Jules Michelet

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The following article is from The Great Soviet Encyclopedia (1979). It might be outdated or ideologically biased.

Michelet, Jules


Born Aug. 21, 1798, in Paris; died Feb. 9, 1874, in Hyères. French historian of the romantic school and ideologist of the petite bourgeoisie. Member of the Academy of Moral and Political Sciences (1838).

Michelet was appointed a professor at the Ecole Normale Supérieure in 1827 and at the Collège de France in 1838. During the July Monarchy, he was idolized by radical students as an ardent opponent of the Catholic Church. His hostility to the church is expressed in his sociological studies The Jesuits, Priest, Woman, and the Family, and The People (Russian translation, Moscow, 1965). As a young man Michelet believed in a “liberal monarchy,” but he later became a republican. Although he accepted the French Revolution, he disapproved of the Jacobins and communist ideas, regarding economic inequality as a divine law. In 1852, after refusing to take an oath of allegiance to Napoleon III, he was dismissed from the Collège de France and lost his position as head of the historical section in the National Archives, a post he had held since 1831. His textbooks on modern and world history, which exerted a great influence on French historiography, reveal his talent for broad historical generalization and an eclectic approach to philosophical and historical thought, combining G. Vice’s cyclical view of history with G. Hegel’s theory of progress. For Michelet the people, undivided into social classes, are the hero of social progress. Great men are merely symbols, expressing the social ideas of civilizations; essentially they are pygmies who have climbed “on the obedient shoulders of the good giant, the People.”

His most important works are the multivolume History of France, covering events to 1789, and its sequel, the History of the French Revolution. These works are based on primary sources, both published and archival, and on geographic and numismatic data. Michelet set out to reveal the psychology of the French nation, the “national spirit,” as expressed in language, folklore, literature, and art. He strove to resurrect the past with the aid of the arts. Michelet’s subjective evaluations rest on intuition, imagination, and sympathy for the persons and phenomena described.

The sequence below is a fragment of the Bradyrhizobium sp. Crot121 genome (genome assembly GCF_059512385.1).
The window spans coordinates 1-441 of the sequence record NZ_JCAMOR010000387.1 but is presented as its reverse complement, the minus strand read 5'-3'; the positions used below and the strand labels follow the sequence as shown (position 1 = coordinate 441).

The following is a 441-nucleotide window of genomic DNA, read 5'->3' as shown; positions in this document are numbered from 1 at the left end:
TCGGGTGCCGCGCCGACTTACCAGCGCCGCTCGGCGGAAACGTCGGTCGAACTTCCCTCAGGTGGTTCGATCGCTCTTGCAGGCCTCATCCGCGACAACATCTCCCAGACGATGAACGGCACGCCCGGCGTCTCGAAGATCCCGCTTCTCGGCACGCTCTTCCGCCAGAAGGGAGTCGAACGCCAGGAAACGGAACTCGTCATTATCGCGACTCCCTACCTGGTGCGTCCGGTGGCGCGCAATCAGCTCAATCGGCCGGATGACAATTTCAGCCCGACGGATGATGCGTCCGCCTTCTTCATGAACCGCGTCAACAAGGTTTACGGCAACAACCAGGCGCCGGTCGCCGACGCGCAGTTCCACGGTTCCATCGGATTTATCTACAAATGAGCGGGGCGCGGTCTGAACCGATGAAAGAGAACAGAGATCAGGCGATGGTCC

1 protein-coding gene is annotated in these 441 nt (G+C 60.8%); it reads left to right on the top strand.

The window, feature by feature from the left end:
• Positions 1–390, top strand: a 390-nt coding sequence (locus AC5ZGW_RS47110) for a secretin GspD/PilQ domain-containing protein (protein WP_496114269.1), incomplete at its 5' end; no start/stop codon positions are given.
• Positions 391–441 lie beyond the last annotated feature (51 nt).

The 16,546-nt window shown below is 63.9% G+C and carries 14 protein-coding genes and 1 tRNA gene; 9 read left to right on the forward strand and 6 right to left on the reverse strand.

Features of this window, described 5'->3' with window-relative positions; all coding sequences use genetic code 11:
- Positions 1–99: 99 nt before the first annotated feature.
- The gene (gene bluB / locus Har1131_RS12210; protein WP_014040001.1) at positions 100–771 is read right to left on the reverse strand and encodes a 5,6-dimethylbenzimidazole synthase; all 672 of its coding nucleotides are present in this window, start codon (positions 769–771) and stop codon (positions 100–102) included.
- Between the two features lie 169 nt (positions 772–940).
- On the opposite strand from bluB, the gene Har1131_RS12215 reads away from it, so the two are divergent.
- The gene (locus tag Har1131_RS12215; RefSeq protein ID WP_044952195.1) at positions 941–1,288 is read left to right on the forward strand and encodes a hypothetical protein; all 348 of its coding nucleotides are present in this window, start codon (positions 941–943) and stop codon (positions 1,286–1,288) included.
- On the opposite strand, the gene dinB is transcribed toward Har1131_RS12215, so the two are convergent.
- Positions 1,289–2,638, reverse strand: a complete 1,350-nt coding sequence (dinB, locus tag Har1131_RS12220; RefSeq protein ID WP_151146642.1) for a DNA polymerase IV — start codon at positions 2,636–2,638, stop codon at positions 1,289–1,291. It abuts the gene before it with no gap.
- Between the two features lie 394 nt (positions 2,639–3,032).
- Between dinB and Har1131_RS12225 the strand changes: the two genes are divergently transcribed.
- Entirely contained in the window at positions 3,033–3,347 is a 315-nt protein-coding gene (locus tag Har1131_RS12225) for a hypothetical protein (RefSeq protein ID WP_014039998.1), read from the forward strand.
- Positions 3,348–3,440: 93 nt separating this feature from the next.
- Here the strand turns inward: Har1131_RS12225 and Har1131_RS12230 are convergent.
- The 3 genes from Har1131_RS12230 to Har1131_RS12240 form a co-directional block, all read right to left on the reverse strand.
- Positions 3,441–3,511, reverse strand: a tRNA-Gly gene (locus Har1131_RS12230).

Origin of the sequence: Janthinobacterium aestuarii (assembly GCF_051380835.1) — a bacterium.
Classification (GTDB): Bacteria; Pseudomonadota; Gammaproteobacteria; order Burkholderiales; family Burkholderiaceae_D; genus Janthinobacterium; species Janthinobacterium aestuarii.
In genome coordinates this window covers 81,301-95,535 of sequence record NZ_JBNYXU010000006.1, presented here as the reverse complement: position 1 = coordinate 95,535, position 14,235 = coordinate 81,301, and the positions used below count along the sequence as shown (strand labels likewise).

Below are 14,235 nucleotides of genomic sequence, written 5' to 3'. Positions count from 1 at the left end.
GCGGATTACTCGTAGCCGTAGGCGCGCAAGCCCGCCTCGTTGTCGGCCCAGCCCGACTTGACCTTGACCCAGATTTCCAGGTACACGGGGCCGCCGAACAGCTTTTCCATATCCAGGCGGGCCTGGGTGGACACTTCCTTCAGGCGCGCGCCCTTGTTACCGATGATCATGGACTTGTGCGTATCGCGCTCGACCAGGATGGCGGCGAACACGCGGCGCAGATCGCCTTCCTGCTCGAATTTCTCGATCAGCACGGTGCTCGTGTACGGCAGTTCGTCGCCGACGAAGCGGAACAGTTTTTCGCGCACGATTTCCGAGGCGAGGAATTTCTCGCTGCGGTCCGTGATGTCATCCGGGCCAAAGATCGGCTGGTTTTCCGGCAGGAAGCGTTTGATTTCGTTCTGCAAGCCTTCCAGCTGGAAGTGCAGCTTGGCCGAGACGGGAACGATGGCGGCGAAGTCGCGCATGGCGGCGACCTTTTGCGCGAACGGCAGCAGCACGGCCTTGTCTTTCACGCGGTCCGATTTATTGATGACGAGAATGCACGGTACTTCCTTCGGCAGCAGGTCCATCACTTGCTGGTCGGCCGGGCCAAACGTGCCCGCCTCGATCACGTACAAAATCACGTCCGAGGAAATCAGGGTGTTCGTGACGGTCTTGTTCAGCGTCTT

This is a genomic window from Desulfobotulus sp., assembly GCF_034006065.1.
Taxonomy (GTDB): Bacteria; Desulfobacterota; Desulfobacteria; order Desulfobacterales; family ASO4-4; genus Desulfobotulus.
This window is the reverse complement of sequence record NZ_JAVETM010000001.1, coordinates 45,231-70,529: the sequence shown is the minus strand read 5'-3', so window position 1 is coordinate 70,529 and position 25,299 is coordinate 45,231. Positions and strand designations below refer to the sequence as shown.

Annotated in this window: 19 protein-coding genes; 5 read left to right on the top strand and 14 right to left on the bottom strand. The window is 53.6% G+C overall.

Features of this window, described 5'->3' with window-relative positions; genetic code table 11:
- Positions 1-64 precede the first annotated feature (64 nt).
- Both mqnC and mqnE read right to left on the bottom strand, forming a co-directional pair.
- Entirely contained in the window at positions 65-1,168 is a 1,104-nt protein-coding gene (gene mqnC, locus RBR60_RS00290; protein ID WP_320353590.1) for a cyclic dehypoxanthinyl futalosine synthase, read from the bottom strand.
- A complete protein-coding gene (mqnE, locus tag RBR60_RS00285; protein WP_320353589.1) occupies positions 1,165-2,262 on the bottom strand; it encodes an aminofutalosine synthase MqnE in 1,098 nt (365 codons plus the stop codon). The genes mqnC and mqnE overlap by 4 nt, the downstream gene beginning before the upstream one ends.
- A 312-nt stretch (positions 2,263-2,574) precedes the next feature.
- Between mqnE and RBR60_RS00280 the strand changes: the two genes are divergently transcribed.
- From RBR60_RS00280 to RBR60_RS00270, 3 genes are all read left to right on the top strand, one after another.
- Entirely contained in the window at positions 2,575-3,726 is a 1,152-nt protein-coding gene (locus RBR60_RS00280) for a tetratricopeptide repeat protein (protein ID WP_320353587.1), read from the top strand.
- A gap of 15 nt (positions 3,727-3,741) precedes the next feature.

Oeuvres complètes, vols. 1–40. Paris, 1893–98.
In Russian translation:
Obozrenie noveishei istorii. St. Petersburg, 1838.
Reforma (Iz istorii Frantsii v XVI v). St. Petersburg, 1861.
Zhenshchina. Odessa, 1863.
Istoriia XIX v., vols. 1–3. St. Petersburg, 1882–84.
Zhanna d’Ark. Petrograd, 1920.
Ved’ma. Moscow, 1929.


Vainshtein, O. L. Istoriografiia srednikh vekov. Moscow-Leningrad, 1940. Pages 191–93.
Reizov, B. G. Frantsuzskaia romanticheskaia istoriografiia. Leningrad, 1956. Chapter 9.
Kosminskii, E. A. Istoriografiia srednikh vekov. Moscow, 1963. Pages 401–10.
Monod, G. La Vie et la pensee de J. Michelet, vols. 1–2. Paris, 1923.
Alff, W. Michelet’s ideen. Geneva-Paris, 1966.


The Great Soviet Encyclopedia, 3rd Edition (1970-1979). © 2010 The Gale Group, Inc. All rights reserved.
References in periodicals archive ?
Hegel, Jules Michelet, Sigmund Freud, Jacques Lacan, and Alain Badiou.
Posthumous incarnation as tormented genius led to pronouncements such as Jules Michelet's unintentionally comic declaration that Gericault 'wanted to die.
Morse, Robert Baird, Jules Michelet, Martin John Spalding, Orestes Brownson, Edouard Laboulaye, William Ellery Channing, Fe1icite Lammenais, and Charles Montalembert, to name a few--who "formed the basis of what might be termed the Transatlantic case against the Church" (55).
The repetition was of course a rhetorical device for emphasis rather than a symptom of Blair's mental confusion, and it was foreshadowed in the writing of the nineteenth century French Historian Jules Michelet, "What is the first part of politics?
Marrinan prefaces the concept of social space "to indicate that this is not a guide to streets and monuments of Paris" and to underline that this is a more complex essay that starts from the ideas Of city and space by the French nationalist historian Jules Michelet and by the French sociologist Henri Lefebvre (p.
The survival of traditional prejudice against Jews in the remote towns, villages and hamlets of Alsace after 1789, however, is only surprising if one attributes miraculous nation-building powers to the Revolution, which no one since the nineteenth-century nationalist historian Jules Michelet has done.
As epitomized (unsympathetically) by the French historian Jules Michelet, Christian doctrine teaches: "No righteousness without faith.
She introduces us to the dark ages of personal hygiene, termed by French historian Jules Michelet "a thousand years without a bath" (Ashenburg reassures us this was, in reality, a mere four hundred years without a bath), and takes us through medieval bathhouses, which suffered such ill repute and fear of disease.
The remaining chapters bring the vital question of animals in relation to politics and religion to the fore, first introducing us to the work of Alphonse de Lamartine, Alexis Godin, Alphonse Toussenel, and Jules Michelet, then considering the vivisection debate.